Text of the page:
Friday, November 9, 2018

Day 263 - Learning with Horses at the Desteni Farm and OMG I AM SO PROGRAMMED!

I had an equine therapy session with Sylvia van Overschot yesterday, where I was instructed to do a number of tasks with a horse of my choosing. After each task we would discuss the ups and downs, triumphs and difficulties, and then I was asked to relate how I handled the situations with the horse to my daily life outside the training ring. Joealso joined us to see how these sessions work, and it was interesting for me to go first, and then to observe someone else to see how they handle a similar situation. 


Going through the experience first-hand, then watching Joe do it, combined with the group chat about ‘control’ led by Gian, all together opened up some deeper layers of myself and how I function that was very cool for me to see.

You may have had this experience yourself, where your mind shifts to ‘school-mode’, meaning, you are now in a situation where you are being instructed, and people are watching, almost like you are performing. I call this school-mode because for me, when I am in such situations it triggers memories of being in school, where I was reprimanded or disciplined in front of others, and without the emotional tools to deal with it in a constructive way, it left me feeling bad, wrong and ‘not good enough’, instead of opening my eyes to the learning experience taking place.

Over the years, and like many students, I developed coping mechanisms to deal with these situations, where, instead of learning the skill and exploring myself within the mistakes, I learned how to be as ‘perfect’ as possible, avoiding mistakes at all costs, and moulding and manipulating myself like clay to fit the exact shape that I thought was expected of me. My internal experience during this process is usually nervousness, petrification to make a mistake, and fear of embarrassment. It’s almost like MKUltra programming, where a certain environment or set-up will trigger this ‘coping’ and ‘surviving’ character automatically without me having made the conscious decision to bring these aspects of myself out. This is a life-mission for me, to identify my own programming and correct it, so that I no longer feel like an expressive, inquisitive, adventurous person who, in moments (many many moments throughout each day) becomes trapped within my own body, where so many of my awesome qualities get pushed down and hidden, and this automatron version of myself emerges to take over to handle and cope with emotionally intense situations. 

Now, this may be surprising to hear about how much I was actually reacting inside myself, because I was with people that I was comfortable with, people that have a proven track record of supporting me quite unconditionally. I was in a familiar space and working with horses that I have spent time with every day for the past year. I realize that it is different for everyone, but because of the intensity of the memories from my past, this particular programming was very well ingrained into me, where the ‘coping’ character comes up and out more easily and naturally than the inquisitive, expressive, adventurous parts of myself that I had locked down due to fear of making a mistake. And when I do push to bring up different expressions of myself, I feel exceptionally vulnerable, exposed and terrified, as if I was being marched naked down the public streets and being shamed by the crowds – which is exactly how I felt as a young child being reprimanded in front of the classroom – having past experiences coming into the present moments and haunting me to this day.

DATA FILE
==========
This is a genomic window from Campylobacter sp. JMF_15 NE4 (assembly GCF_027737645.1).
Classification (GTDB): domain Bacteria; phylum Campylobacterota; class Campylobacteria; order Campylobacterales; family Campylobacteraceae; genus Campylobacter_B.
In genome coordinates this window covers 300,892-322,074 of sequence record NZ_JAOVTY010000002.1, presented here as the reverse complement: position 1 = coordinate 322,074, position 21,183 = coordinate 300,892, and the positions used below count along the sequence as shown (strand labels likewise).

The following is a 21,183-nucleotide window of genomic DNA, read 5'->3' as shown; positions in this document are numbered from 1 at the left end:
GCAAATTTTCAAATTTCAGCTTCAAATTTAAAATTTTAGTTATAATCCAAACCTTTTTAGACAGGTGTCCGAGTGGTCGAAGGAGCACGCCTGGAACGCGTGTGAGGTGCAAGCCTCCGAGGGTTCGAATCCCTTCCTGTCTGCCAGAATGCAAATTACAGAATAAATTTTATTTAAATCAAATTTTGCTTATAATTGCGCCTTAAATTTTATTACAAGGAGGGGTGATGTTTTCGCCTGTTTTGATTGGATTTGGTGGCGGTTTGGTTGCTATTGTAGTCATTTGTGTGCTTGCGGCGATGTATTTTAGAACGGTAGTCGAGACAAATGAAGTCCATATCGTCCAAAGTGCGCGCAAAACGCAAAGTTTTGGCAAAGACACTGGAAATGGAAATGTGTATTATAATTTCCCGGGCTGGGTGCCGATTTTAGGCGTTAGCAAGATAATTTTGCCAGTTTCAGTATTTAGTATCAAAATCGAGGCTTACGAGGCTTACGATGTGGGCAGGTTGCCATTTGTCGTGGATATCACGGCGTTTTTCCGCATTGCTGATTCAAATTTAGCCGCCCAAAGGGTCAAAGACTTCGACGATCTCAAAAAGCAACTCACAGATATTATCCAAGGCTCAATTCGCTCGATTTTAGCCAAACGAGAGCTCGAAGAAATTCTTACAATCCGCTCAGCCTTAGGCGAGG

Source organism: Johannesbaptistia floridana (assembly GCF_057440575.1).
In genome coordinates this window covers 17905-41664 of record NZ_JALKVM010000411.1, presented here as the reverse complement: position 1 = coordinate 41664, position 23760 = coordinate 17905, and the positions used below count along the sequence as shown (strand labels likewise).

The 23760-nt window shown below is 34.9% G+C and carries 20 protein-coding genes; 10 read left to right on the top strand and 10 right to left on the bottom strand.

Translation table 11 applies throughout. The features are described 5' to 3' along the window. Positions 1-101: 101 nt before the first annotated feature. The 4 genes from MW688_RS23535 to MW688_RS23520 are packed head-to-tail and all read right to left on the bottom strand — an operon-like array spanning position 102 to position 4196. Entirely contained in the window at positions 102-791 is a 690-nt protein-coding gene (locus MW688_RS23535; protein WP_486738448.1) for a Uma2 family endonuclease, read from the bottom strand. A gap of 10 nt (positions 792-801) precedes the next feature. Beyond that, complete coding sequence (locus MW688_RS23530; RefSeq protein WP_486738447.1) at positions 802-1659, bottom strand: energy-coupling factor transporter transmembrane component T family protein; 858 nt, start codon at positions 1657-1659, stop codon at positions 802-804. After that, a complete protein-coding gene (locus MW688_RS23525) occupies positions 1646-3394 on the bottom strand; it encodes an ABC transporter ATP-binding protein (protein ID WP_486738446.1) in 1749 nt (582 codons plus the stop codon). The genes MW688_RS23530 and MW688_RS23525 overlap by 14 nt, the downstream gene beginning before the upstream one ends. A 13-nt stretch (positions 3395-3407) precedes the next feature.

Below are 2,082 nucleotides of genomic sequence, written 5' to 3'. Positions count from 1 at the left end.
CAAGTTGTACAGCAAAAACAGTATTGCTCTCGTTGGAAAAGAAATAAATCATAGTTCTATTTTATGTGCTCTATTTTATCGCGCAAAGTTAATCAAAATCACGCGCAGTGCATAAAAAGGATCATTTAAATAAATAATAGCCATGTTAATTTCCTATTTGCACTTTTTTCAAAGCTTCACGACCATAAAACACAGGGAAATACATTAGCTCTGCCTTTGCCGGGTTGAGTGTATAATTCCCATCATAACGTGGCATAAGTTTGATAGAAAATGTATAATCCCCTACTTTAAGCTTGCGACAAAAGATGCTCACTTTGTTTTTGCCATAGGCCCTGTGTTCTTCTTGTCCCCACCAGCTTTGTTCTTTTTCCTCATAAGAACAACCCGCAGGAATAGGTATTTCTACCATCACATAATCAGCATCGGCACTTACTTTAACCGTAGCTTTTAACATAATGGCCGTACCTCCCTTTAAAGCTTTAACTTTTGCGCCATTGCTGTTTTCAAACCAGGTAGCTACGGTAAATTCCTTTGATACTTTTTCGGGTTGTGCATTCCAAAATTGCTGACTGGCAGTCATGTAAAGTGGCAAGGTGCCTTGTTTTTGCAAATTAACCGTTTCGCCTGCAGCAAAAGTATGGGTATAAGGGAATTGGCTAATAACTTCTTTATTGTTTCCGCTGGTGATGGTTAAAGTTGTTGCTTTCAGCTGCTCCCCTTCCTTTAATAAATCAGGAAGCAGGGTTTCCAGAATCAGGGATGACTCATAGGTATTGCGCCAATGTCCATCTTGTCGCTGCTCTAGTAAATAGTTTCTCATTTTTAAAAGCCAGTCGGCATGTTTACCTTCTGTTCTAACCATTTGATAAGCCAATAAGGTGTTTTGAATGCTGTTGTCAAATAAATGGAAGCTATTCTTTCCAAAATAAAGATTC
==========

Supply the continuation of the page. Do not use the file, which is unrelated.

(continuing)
Luckily I have the tools to release myself from this past, and to develop those qualities that I DO have in me, but have just been neglected and under-developed. 

But first, see how these memories played out in my present moment: I walked through the tasks with the horse, where I was to direct the horse in some circles, and then lead him to a specific location. The horse thought it was lunch time, and kept going into his stable expecting to be fed. I chose to use the harness to direct the horse. Within these exercises I realized it was cool to let go of my desire to be able to direct the horse without a harness, and use the harness as support because I simply don’t have that relationship of trust yet developed with the horse. But the thing is, when the horse would want to go a different way, I would feel nervous, helpless and powerless, and would depend on the harness to basically control the horse, gently of course, but it did not feel like a ‘working together’, but rather a force and control. 

However, what I did in that moment was think to myself: mission complete! The horse did what I wanted and I said all the right things, I did it perfectly! Golden star please! 
The realizations I had about controlling and forcing only came after, when I was watching Joe do his session. He chose not to use the harness, and was able to successfully walk his horse in the circles. Then, he was supposed to lead the horse into a circle of ropes on the ground representing his ‘personal space’. Again, not using the harness, Joe tried to direct his horse, but the horse would not leave the stable. “FAIL” was my initial reaction! But then Joe explained his process, where he saw the horse’s stable as the horse’s ‘personal space’, and that he did not want Joe in there, and did not want to leave his stable. Joe said that he could accept that, and walked away. He did not force, he did not control. 

My mind was like “No! That is not the rules of engagement here, you were supposed to get the horse out!” As if Joe had broken the rules lol! But in that moment, I did not follow these thoughts and backchat, but rather asked myself: What can I learn here? I realized that I actually admired the fact that Joe did not follow the rules, in fact, part of the introduction to the session was that WE were the boss, and could determine what the rules were. But because I had shifted into ‘school-mode’, I became an instant rule follower, and did not give myself any room to explore things like, did I really take the time to connect to and consider the horse, or consider who I am with the horse? The truth is, I didn’t. And so any authority, connection, cooperation I had developed with this horse over the past year was basically thrown out the window. In other words, because of my fear of making a mistake, I threw away any real connection and cooperation I had developed with the horse in the past, and instead went into controlling the horse to do what I wanted'.